A Hall of Famer's remembrances of the Ted Turner years in Atlanta.
The view from the loge level this week has us seated in Atlanta. We’re not in Turner Field, though the Braves will grow roots there over the next month, with 21 of their next 29 on the corner of Georgia Avenue and Hank Aaron Drive. Instead our view is from Fulton County Stadium, aka the Launching Pad or the ‘Original’ Chop Shop. Your usher is one of my mentors and a man who taught the South and a nation about baseball, Braves Hall of Famer Pete Van Wieren. I was fortunate enough to be on the ‘listening-end’ of many great tales the legendary broadcaster shared with his much younger colleague, and a few times these stories managed to be documented. Most of you know at least a few of the details of these occurrences, but here are a handful of Braves’ memories through Pete’s eyes.
In our advanced media consumption world of ESPN, Fox Sports, Fox Sports 1, MLB Network, mlb.tv, etc., imagine the thoughts of a broadcaster in the mid-1970s when he realized that he would be calling games not in Atlanta, nor Georgia, but nationwide as his boss Ted Turner turned a local UHF channel into Superstation TBS and beamed it coast-to-coast into everyone’s home. The network’s most dependable daily program: the Atlanta Braves.
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Tips and tricks for playing the infield, courtesy of the Nats skipper and former five-time All-Star.
This past holiday weekend, one would assume, was filled with barbeque, beer, baseball and fireworks. As family and friends gathered, the talk was about life, love, loot, and the Jeff Samardzija deal. Some families with baseball kids spoke of summer as a time of rest, while others shared tales of travel ball, tournaments, and Perfect Game. Meanwhile, Matt Williams concerned himself with his current foe, the Braves, and juggling his now deeper roster. So instead of cornering the Nats’ skipper on subjects of the day-to-day, let’s place the four-time Gold Glove winner in the middle of the Independence Day weekend family gathering and allow him to do some youth coaching, specifically infield instruction. The man who played nearly 16,000 innings on the infield in the big leagues shared with me some of the basics for those youngsters who dream of doing the very same thing.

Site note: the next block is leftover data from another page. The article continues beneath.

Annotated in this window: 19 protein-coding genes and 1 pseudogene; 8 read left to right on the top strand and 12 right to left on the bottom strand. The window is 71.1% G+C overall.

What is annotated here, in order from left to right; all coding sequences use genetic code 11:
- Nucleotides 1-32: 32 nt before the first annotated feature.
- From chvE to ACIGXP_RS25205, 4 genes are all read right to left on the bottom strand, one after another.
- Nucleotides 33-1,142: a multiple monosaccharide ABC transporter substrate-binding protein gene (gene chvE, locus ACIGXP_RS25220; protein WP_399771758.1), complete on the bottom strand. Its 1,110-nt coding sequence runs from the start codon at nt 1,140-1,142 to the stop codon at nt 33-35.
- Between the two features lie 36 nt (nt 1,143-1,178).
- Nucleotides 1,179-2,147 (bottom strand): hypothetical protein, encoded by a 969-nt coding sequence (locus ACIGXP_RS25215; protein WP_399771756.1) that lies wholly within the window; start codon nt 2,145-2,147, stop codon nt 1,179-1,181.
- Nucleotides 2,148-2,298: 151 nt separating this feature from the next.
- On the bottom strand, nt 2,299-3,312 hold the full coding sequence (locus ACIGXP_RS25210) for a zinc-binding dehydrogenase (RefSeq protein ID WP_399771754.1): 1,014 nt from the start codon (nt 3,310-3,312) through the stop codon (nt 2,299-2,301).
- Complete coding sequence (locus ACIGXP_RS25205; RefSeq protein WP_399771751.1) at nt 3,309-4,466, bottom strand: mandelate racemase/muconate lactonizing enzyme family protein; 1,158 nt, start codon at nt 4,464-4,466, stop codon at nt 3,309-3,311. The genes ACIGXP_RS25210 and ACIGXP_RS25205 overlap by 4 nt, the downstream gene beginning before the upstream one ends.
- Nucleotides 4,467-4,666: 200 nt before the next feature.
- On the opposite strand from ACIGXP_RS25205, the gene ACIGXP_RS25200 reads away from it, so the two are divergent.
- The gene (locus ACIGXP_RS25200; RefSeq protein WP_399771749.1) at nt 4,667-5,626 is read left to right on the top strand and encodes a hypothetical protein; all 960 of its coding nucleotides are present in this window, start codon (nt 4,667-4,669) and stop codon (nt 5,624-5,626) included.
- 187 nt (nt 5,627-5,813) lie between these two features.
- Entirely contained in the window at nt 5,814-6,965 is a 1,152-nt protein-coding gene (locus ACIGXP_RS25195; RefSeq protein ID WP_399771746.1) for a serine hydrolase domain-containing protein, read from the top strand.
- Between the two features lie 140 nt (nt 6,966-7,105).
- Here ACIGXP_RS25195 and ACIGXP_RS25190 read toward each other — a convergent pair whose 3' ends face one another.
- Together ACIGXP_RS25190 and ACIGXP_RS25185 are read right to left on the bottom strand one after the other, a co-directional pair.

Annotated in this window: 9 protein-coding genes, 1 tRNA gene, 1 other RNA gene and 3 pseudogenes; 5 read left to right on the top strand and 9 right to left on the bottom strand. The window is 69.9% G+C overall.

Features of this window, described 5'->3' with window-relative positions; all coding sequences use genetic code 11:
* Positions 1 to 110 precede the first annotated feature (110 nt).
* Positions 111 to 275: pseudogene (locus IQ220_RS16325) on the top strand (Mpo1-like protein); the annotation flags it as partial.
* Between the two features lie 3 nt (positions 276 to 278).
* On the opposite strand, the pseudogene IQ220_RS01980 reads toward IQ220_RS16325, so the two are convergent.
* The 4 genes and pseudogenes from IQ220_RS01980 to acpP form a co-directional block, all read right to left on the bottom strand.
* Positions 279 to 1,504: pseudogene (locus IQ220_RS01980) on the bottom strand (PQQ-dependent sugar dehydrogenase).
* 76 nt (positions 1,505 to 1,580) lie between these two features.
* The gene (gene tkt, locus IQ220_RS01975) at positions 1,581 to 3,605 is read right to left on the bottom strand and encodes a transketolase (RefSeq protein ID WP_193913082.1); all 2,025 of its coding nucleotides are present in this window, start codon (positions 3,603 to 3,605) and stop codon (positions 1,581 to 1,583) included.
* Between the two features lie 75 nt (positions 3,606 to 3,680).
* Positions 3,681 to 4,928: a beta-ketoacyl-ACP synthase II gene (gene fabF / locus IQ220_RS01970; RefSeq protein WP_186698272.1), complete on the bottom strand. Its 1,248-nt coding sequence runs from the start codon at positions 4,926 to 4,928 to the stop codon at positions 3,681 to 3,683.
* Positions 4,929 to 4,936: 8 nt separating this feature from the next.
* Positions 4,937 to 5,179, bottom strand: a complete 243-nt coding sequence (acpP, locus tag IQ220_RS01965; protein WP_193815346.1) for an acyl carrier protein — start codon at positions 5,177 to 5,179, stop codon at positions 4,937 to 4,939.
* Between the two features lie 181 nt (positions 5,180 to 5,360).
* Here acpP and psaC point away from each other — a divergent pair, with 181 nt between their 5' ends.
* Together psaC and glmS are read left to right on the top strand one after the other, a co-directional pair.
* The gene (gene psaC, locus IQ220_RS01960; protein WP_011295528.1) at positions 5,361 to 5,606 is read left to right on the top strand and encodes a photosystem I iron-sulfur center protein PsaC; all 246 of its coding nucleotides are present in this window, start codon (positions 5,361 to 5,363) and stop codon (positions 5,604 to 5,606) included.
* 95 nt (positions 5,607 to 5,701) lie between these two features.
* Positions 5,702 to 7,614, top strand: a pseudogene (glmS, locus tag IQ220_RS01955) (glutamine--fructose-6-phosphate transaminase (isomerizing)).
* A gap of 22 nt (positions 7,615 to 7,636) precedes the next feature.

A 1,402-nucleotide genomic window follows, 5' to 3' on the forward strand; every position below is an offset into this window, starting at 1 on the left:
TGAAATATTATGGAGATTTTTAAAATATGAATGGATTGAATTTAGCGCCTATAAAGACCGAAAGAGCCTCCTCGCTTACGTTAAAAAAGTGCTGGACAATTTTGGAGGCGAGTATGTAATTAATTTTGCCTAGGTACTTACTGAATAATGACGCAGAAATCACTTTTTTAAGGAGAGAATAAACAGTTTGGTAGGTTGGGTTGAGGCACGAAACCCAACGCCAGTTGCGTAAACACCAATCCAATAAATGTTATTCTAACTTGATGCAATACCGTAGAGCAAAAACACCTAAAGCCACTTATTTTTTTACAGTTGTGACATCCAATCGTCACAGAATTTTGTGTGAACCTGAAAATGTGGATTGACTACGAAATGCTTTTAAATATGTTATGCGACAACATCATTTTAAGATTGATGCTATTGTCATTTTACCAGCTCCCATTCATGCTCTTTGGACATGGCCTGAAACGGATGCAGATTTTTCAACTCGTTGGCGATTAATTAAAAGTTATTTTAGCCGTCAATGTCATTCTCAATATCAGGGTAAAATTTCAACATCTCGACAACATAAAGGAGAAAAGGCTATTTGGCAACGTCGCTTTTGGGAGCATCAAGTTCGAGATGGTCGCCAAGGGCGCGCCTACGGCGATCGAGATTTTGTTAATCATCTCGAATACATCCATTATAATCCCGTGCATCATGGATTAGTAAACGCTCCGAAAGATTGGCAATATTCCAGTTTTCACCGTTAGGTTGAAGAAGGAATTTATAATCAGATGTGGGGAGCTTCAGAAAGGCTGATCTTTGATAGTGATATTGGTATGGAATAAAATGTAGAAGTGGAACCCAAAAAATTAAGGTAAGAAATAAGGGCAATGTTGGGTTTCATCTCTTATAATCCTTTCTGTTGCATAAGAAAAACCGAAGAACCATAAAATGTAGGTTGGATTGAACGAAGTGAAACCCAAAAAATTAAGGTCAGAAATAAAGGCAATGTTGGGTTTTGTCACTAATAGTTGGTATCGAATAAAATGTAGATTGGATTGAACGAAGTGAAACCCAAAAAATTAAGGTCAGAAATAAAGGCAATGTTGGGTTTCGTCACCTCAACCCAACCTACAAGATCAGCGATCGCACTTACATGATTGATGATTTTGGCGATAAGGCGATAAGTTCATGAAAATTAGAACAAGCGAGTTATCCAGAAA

First up is glove talk. How does one know what to select? What if my player might play both outfield and infield?
The Angels skipper reflects on what he's learned in close to 15 full seasons at the helm.
Do you happen to remember the catchy tune "Maria Maria" by Santana and the Product G? Not a bad blast from the past, at least not in my mind. The song was the top dog on Billboard’s Hot 100 the very week Mike Scioscia started his managerial career in April of 2000. Doesn’t quite give you perspective on Scioscia’s tenure? Fair enough…a gallon of gas would have run you about $1.50 based on the national average when the new skipper took the helm (about $0.50 more in California). This past Thursday morning, in the back hallways of the Angels clubhouse, just hours before he won his 1,277th game as a skipper, Mike remembered that 41-year-old rookie manager and compared him to the 55-year-old seated behind his desk today.
“You can’t help but change, I think,” Scioscia said. “It’s easy to say that everything’s the same and that your thought process is the same. I do think the process stays the same, but certainly I think the way information’s gathered has changed. I think the nuts and bolts of this game, as far as I’m concerned, haven’t changed, and haven’t changed in a century as far as the fundamentals and what you need to do. The way players are evaluated keeps evolving daily, and I think to be in tune with that helps you to make some cleaner decisions. So yeah, I would say that there’s been some growth in myself as a manager over that time and I think you’d expect that.”